It seems this recession is challenging some old hypotheses about the relationship between poverty (especially unemployment) and crime. Causality used to go one way: from poverty to crime. But could it go the other way? In the United States, instead of a recession-induced crime wave there appears to be a crime wane. The same is happening in the UK.
The latest CSO statistics show a reassuring fall in violent crimes, shown in the chart. And while some categories are up - such as burglaries - and therefore 'explainable' in terms of rising unemployment; other, much bigger categories have fallen steeply such as criminal damage and disorderly conduct. So does economics influence crime?
Anti-Dismal argues that New Zealand economists are at a loss to explain the unemployment-crime relationship. But here in Ireland we have a better idea thanks to work at the Geary Institute. It all boils down to the supply of potential criminals: specifically, young men (key word here is 'potential' I hasten to add). But their supply peaked some years ago, and so the number of potential criminals is falling, as - coincidently - are the number of flathulach consumers.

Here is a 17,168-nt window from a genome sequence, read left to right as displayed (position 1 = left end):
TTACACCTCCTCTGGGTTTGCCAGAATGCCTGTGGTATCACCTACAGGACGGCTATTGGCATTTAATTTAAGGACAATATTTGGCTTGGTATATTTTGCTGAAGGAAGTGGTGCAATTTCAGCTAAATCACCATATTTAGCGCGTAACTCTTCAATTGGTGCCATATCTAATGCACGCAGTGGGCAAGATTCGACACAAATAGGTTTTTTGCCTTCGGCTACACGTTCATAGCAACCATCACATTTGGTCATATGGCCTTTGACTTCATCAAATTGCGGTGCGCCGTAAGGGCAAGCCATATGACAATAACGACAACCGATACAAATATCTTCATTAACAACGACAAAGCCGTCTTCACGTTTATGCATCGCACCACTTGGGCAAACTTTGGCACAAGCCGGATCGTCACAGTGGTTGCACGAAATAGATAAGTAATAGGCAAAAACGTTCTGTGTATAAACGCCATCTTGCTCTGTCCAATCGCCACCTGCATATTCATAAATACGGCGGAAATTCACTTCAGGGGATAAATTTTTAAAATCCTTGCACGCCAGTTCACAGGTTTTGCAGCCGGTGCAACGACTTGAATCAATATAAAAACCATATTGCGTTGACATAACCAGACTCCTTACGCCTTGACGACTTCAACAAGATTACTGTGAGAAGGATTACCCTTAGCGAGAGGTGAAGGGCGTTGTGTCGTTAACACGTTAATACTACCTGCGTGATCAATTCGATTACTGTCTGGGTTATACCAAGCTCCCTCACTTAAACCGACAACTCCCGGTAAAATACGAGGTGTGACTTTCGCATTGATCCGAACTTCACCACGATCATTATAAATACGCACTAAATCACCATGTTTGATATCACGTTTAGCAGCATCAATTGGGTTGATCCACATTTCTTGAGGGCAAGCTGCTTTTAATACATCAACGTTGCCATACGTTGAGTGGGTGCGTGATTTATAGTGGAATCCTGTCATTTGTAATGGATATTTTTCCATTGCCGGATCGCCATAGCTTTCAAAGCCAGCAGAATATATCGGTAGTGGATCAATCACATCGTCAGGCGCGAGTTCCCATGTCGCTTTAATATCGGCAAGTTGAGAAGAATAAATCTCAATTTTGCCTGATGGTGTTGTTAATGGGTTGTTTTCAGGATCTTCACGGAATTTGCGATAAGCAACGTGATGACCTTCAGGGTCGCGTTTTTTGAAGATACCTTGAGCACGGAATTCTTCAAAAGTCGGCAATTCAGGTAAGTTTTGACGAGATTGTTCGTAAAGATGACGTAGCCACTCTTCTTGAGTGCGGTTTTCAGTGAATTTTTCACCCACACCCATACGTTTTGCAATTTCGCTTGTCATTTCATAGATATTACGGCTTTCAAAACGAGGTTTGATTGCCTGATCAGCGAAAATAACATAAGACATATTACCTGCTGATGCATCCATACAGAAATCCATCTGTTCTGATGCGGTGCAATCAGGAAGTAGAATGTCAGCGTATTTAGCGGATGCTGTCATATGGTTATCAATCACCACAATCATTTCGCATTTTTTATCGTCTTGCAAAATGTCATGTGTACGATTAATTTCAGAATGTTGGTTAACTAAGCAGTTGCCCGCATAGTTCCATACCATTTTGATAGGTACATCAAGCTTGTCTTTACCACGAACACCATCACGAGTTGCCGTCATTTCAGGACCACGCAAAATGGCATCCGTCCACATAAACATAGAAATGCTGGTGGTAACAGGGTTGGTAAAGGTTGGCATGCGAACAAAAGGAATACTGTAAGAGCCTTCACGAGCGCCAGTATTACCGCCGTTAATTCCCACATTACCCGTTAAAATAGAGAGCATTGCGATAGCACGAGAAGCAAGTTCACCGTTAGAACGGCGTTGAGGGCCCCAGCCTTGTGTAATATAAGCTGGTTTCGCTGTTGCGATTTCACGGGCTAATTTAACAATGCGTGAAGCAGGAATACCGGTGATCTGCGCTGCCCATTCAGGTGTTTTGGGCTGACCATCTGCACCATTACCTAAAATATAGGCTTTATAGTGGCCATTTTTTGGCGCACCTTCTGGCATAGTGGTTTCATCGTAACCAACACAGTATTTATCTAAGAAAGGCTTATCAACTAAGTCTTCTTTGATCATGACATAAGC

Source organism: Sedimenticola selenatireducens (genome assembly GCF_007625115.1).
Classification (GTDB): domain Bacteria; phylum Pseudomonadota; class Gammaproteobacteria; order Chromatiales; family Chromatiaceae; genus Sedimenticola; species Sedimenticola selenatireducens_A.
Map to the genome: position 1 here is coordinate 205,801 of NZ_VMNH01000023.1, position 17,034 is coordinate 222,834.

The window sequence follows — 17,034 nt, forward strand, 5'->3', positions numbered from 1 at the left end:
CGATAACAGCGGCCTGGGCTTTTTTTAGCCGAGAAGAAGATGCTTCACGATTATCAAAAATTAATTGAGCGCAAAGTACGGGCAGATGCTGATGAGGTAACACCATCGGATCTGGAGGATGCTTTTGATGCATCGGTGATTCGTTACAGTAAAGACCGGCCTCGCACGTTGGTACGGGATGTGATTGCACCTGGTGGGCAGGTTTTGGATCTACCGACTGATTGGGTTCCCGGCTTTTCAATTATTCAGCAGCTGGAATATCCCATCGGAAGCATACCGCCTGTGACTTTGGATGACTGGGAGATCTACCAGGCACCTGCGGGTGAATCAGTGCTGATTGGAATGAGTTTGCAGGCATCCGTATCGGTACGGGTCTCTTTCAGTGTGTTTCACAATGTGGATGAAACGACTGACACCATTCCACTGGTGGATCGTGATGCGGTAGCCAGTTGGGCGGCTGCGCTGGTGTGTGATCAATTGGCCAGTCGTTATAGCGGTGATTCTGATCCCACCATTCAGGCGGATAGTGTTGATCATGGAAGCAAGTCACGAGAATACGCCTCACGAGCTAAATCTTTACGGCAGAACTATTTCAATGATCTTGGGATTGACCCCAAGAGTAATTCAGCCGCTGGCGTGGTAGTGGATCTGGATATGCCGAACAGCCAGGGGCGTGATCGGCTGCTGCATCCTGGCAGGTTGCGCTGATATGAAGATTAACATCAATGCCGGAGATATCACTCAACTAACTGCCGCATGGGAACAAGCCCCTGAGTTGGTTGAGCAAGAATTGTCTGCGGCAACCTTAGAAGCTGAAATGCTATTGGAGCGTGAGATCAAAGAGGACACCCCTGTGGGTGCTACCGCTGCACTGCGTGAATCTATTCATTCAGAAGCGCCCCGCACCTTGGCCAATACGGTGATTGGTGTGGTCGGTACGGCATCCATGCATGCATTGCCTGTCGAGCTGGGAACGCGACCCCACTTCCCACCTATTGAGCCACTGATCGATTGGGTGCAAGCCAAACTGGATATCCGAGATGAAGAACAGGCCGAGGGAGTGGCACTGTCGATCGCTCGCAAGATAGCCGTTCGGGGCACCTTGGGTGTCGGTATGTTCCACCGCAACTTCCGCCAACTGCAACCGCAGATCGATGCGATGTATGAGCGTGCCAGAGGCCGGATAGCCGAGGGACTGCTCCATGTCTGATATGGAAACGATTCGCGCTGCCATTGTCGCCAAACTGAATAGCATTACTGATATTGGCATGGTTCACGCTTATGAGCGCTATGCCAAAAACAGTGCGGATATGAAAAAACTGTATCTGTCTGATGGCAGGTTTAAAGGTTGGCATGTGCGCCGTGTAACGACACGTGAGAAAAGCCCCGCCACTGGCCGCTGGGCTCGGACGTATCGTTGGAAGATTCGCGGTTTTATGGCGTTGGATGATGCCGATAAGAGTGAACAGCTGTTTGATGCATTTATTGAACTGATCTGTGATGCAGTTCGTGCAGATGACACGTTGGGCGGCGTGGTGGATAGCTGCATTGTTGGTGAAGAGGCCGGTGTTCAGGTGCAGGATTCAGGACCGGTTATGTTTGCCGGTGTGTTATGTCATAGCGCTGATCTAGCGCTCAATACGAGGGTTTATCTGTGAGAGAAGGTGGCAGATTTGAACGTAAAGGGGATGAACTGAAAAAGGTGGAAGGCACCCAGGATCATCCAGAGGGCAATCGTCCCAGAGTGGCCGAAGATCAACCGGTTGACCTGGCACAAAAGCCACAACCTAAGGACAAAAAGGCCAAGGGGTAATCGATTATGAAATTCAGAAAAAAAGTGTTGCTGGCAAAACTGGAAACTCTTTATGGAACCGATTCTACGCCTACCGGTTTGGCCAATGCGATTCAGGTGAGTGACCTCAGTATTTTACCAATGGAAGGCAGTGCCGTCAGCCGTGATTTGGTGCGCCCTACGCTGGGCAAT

Crime is still a problem, of course. Especially for its victims. But the other victims of crime are the families of the criminals. Families without fathers are more likely to experience poverty than those with fathers. Which is why providing jobs for young men is of such benefit to society: not just in terms of economics, but also in terms of family life and the next generation.